December 08, 2013 /24-7PressRelease/
-- Many people in San Diego, California, have driven through a DUI checkpoint at some point. Besides serving as a trap for people who are driving intoxicated, checkpoints give law enforcement officials an opportunity to educate people on DUI penalties
and discourage drunk driving.
In the last few years, efforts to share the location of checkpoints through social media and other websites have drawn criticism. Although proponents say that more people abstain from driving intoxicated when they know there will be checkpoints, critics say that sharing checkpoint locations helps people get away with drinking and driving. Recent events indicate that, either way, sharing of checkpoint locations may be impacting the number of DUI arrests made.
Arrests near San Diego down
San Diego's CBS 8 reported earlier this year that a San Diego State University graduate was causing controversy with his MrCheckpoint website. Through the website and social media accounts, checkpoint locations in San Diego and other parts of southern California were published and seen by thousands of people. A recent article suggests that this kind of sharing may be having a serious effect.
The San Diego Union-Tribune article reported in September that in Poway, which is just an hour from San Diego, DUI arrests over the last year have not been impressive. The Poway Sheriff's Department was given a yearlong grant to fund checkpoints, but with five checkpoints set up so far this year, results have been limited:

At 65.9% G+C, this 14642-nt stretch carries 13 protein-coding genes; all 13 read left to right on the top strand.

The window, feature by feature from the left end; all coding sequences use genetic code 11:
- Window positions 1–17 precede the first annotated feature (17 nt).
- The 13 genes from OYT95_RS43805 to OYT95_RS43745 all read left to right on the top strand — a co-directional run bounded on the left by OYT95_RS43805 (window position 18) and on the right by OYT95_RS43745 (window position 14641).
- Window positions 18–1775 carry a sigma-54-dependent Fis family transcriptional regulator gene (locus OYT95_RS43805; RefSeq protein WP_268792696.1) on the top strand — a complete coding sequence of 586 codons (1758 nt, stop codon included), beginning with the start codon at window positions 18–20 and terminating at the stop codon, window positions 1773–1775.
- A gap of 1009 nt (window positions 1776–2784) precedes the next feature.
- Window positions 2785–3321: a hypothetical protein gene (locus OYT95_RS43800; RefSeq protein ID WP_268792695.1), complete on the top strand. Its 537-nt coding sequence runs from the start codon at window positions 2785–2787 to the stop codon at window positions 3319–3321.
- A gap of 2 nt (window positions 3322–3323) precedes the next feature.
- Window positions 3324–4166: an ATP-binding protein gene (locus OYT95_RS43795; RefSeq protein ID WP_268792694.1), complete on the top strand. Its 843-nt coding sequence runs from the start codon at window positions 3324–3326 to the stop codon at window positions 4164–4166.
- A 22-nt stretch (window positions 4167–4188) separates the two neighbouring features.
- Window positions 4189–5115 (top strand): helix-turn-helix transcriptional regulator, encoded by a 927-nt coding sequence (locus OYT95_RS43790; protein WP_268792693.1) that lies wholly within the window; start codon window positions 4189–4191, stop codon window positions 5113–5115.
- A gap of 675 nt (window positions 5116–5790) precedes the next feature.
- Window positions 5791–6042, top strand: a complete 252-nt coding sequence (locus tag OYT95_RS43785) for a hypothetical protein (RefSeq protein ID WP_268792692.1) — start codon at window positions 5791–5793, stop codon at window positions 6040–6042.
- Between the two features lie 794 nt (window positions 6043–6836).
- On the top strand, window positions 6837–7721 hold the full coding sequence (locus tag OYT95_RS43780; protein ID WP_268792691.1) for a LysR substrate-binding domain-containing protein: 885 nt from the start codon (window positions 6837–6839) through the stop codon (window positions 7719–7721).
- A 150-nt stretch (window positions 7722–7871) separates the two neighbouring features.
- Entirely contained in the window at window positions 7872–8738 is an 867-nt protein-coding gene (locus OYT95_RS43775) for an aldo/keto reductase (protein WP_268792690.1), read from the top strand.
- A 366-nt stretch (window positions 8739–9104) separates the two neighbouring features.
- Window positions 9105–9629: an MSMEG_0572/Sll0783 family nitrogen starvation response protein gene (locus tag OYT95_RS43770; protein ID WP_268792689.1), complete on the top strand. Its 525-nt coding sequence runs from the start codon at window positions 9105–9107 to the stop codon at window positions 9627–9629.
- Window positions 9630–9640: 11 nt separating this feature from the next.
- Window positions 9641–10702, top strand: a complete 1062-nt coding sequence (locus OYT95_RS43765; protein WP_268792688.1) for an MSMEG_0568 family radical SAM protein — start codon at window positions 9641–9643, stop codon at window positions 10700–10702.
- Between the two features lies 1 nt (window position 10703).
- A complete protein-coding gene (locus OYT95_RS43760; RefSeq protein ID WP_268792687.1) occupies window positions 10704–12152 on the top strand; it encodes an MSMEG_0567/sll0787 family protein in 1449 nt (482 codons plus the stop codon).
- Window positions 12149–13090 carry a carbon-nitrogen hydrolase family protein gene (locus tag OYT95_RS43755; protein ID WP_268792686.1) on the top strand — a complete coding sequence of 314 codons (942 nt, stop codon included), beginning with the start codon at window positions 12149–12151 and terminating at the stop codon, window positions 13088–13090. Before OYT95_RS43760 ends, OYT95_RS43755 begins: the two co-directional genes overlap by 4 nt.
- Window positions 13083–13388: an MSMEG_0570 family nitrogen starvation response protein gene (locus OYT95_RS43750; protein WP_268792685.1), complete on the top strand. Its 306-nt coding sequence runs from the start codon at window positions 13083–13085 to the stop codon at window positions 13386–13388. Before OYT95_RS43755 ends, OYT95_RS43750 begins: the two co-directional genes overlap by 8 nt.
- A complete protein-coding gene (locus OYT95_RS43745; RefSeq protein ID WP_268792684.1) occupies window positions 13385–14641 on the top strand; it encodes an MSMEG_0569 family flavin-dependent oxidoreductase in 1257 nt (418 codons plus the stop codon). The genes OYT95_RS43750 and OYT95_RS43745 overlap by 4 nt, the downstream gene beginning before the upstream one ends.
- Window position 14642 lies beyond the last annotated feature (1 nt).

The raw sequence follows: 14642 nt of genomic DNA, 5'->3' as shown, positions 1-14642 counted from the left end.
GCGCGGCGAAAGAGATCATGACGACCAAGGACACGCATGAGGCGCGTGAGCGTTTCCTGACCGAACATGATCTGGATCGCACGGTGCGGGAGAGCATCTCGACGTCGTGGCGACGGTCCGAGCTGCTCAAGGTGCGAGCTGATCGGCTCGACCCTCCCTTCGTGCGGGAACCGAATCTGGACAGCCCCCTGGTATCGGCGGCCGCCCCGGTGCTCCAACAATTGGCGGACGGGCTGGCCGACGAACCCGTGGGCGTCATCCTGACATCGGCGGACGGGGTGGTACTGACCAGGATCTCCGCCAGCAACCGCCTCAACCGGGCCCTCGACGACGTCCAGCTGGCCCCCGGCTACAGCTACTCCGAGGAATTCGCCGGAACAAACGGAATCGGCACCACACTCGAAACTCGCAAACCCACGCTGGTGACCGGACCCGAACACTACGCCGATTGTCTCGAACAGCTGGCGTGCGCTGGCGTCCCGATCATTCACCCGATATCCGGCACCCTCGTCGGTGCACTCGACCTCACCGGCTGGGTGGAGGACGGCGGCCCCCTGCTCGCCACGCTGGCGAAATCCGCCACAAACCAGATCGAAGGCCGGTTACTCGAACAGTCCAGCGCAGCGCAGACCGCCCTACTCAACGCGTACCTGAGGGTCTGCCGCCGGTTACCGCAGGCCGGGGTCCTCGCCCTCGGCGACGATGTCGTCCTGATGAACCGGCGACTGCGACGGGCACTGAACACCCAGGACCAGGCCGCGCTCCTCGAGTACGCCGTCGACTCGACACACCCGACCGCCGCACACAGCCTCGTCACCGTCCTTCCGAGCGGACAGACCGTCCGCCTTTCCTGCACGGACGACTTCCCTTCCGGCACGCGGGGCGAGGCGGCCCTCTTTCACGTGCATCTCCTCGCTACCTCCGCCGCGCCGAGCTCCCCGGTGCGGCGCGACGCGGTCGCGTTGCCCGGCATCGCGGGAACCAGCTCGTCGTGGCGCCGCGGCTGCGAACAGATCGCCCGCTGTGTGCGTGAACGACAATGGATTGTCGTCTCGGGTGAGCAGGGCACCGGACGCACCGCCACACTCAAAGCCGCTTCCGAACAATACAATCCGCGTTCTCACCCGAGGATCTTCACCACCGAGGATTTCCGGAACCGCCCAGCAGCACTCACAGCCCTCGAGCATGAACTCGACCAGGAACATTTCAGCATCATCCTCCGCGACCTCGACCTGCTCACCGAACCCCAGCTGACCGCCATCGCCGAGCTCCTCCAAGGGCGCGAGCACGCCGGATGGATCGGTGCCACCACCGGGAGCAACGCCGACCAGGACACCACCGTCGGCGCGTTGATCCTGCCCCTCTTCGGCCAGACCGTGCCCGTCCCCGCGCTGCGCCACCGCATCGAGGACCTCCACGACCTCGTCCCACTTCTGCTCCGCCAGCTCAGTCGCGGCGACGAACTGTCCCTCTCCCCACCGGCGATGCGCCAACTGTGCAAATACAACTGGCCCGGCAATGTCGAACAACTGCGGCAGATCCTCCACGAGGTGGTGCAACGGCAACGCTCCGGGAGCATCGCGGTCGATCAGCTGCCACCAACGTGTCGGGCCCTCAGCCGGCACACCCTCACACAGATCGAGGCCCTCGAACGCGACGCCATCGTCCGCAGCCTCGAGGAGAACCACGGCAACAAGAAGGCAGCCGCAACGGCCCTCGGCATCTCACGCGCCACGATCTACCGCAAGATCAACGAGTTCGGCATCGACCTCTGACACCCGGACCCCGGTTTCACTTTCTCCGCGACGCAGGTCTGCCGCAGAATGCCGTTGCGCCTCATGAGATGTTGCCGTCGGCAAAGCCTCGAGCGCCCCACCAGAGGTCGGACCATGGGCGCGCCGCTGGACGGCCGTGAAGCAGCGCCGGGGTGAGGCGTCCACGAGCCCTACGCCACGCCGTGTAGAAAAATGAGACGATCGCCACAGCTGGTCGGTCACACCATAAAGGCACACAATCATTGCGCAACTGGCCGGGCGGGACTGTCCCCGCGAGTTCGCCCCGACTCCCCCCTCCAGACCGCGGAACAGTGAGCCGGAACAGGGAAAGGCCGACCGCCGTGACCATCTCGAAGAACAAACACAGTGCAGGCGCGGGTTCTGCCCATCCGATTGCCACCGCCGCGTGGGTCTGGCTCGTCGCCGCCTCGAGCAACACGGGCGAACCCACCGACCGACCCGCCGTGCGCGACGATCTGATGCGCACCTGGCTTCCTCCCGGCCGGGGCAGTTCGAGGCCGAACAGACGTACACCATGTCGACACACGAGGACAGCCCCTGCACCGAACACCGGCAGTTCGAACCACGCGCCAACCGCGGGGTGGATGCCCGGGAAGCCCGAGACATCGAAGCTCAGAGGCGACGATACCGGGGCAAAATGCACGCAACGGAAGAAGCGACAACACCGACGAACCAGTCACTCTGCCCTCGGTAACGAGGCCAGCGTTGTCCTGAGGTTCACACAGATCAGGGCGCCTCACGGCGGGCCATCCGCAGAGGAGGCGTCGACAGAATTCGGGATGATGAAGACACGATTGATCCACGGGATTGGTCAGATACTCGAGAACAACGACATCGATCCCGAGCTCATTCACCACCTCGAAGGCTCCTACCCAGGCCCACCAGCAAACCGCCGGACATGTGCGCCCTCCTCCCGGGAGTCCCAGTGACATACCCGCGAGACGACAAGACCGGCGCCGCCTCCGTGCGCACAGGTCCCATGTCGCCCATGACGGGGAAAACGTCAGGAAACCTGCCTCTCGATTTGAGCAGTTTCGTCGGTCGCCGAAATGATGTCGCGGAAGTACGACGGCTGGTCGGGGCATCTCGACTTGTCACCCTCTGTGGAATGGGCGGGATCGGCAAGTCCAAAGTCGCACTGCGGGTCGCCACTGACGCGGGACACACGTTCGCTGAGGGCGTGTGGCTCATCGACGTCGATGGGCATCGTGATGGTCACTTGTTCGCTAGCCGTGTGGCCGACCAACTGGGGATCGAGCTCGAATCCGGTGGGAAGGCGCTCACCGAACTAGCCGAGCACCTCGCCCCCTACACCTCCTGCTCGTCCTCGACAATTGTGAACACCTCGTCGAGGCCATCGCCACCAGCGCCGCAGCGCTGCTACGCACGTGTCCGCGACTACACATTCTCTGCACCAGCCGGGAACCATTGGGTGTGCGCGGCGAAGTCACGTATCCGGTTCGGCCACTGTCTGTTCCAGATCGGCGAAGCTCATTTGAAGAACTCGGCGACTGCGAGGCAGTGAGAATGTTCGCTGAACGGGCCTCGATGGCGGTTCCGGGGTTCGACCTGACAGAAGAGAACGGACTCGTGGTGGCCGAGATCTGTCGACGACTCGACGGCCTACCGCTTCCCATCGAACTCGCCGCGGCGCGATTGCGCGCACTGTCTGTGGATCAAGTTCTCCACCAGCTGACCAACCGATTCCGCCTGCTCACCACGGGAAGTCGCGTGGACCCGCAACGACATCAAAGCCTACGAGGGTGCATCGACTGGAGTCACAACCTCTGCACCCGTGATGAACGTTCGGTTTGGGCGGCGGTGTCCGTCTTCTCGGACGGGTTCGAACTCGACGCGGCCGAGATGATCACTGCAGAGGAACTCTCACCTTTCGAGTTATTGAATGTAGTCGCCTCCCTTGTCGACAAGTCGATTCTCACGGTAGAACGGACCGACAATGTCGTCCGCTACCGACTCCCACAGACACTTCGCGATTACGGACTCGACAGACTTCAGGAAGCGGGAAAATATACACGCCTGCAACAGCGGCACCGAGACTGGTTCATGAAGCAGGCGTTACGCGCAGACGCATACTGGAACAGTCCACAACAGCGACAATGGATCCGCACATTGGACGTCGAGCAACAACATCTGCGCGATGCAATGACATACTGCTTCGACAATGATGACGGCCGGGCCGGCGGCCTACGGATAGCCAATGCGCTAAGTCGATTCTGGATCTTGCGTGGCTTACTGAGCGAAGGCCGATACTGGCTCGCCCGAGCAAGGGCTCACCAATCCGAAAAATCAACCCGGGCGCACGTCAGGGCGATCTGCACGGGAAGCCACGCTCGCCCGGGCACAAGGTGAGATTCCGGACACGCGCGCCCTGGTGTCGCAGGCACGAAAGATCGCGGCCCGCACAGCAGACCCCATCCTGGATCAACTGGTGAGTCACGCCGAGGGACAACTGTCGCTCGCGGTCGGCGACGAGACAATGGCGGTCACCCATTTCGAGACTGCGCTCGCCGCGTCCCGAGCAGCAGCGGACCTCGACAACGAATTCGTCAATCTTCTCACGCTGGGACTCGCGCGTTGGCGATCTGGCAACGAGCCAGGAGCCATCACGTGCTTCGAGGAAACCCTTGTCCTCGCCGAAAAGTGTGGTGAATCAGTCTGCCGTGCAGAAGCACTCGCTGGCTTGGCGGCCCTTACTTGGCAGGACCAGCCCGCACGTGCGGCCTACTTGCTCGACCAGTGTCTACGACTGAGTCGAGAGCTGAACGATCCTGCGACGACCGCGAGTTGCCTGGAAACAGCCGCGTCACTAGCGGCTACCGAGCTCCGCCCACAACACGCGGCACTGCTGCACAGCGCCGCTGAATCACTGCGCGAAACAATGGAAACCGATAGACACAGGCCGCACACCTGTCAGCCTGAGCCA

- More than 7,000 vehicles passed through the checkpoints.
- Deputies inspected more than 3,000 of those vehicles.
- Only one DUI arrest had been made as of September.
A member of the Sheriff's Department interviewed in the article believes that one arrest does not reflect the number of people driving intoxicated in Poway, and that intoxicated drivers must be avoiding the checkpoints. Publication of checkpoint locations could contribute to this trend, although publication could also be encouraging more drivers to stay sober.
Either way, it seems that the availability of this information may be affecting driver behavior. Although some drivers may be tempted to rely on these resources to help avoid DUI arrests, it is important to remember that there are better ways to do that.
Avoiding DUI convictions
Impaired drivers can put themselves and others at significant risk. Even when no one is hurt, the financial and even social toll of a DUI conviction can be staggering. First-time
offenders alone can face up to 6 months in jail and $1,000 in fines, and the penalties only increase for people with prior convictions. These penalties can be disruptive to a person's work, social life and other responsibilities.
The best way to avoid a DUI is to avoid driving with any alcohol in your system, either by abstaining from drinking or by finding another way to get home. If you do drink at all, it is very important to limit yourself or, if you go past a couple of drinks, find an alternative to driving.
In the event that you do drive intoxicated and are arrested for DUI, you should contact an attorney as soon as you can. An attorney can protect your rights and improve your likelihood of seeing a favorable outcome.
Visit us at sandiego-duilawyer.com/